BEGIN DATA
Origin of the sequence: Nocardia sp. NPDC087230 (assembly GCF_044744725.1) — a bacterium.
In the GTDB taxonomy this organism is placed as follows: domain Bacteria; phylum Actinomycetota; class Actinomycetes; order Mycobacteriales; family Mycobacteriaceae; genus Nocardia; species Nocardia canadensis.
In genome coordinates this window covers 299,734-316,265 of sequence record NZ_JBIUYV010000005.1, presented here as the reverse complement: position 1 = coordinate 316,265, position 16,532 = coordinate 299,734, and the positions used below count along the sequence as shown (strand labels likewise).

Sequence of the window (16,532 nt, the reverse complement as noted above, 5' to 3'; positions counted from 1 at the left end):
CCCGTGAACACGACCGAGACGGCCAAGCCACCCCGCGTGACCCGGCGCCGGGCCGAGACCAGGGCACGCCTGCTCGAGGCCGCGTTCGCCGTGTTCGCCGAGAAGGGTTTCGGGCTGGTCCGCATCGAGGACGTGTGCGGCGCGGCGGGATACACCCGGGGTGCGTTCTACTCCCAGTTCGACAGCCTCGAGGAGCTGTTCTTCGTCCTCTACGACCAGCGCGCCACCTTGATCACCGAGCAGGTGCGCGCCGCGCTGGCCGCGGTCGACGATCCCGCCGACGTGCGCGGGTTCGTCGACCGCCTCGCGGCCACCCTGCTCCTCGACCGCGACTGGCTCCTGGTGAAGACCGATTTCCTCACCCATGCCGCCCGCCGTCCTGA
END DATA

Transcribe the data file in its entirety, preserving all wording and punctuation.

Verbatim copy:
Origin of the sequence: Nocardia sp. NPDC087230 (assembly GCF_044744725.1) — a bacterium.
In the GTDB taxonomy this organism is placed as follows: domain Bacteria; phylum Actinomycetota; class Actinomycetes; order Mycobacteriales; family Mycobacteriaceae; genus Nocardia; species Nocardia canadensis.
In genome coordinates this window covers 299,734-316,265 of sequence record NZ_JBIUYV010000005.1, presented here as the reverse complement: position 1 = coordinate 316,265, position 16,532 = coordinate 299,734, and the positions used below count along the sequence as shown (strand labels likewise).

Sequence of the window (16,532 nt, the reverse complement as noted above, 5' to 3'; positions counted from 1 at the left end):
CCCGTGAACACGACCGAGACGGCCAAGCCACCCCGCGTGACCCGGCGCCGGGCCGAGACCAGGGCACGCCTGCTCGAGGCCGCGTTCGCCGTGTTCGCCGAGAAGGGTTTCGGGCTGGTCCGCATCGAGGACGTGTGCGGCGCGGCGGGATACACCCGGGGTGCGTTCTACTCCCAGTTCGACAGCCTCGAGGAGCTGTTCTTCGTCCTCTACGACCAGCGCGCCACCTTGATCACCGAGCAGGTGCGCGCCGCGCTGGCCGCGGTCGACGATCCCGCCGACGTGCGCGGGTTCGTCGACCGCCTCGCGGCCACCCTGCTCCTCGACCGCGACTGGCTCCTGGTGAAGACCGATTTCCTCACCCATGCCGCCCGCCGTCCTGA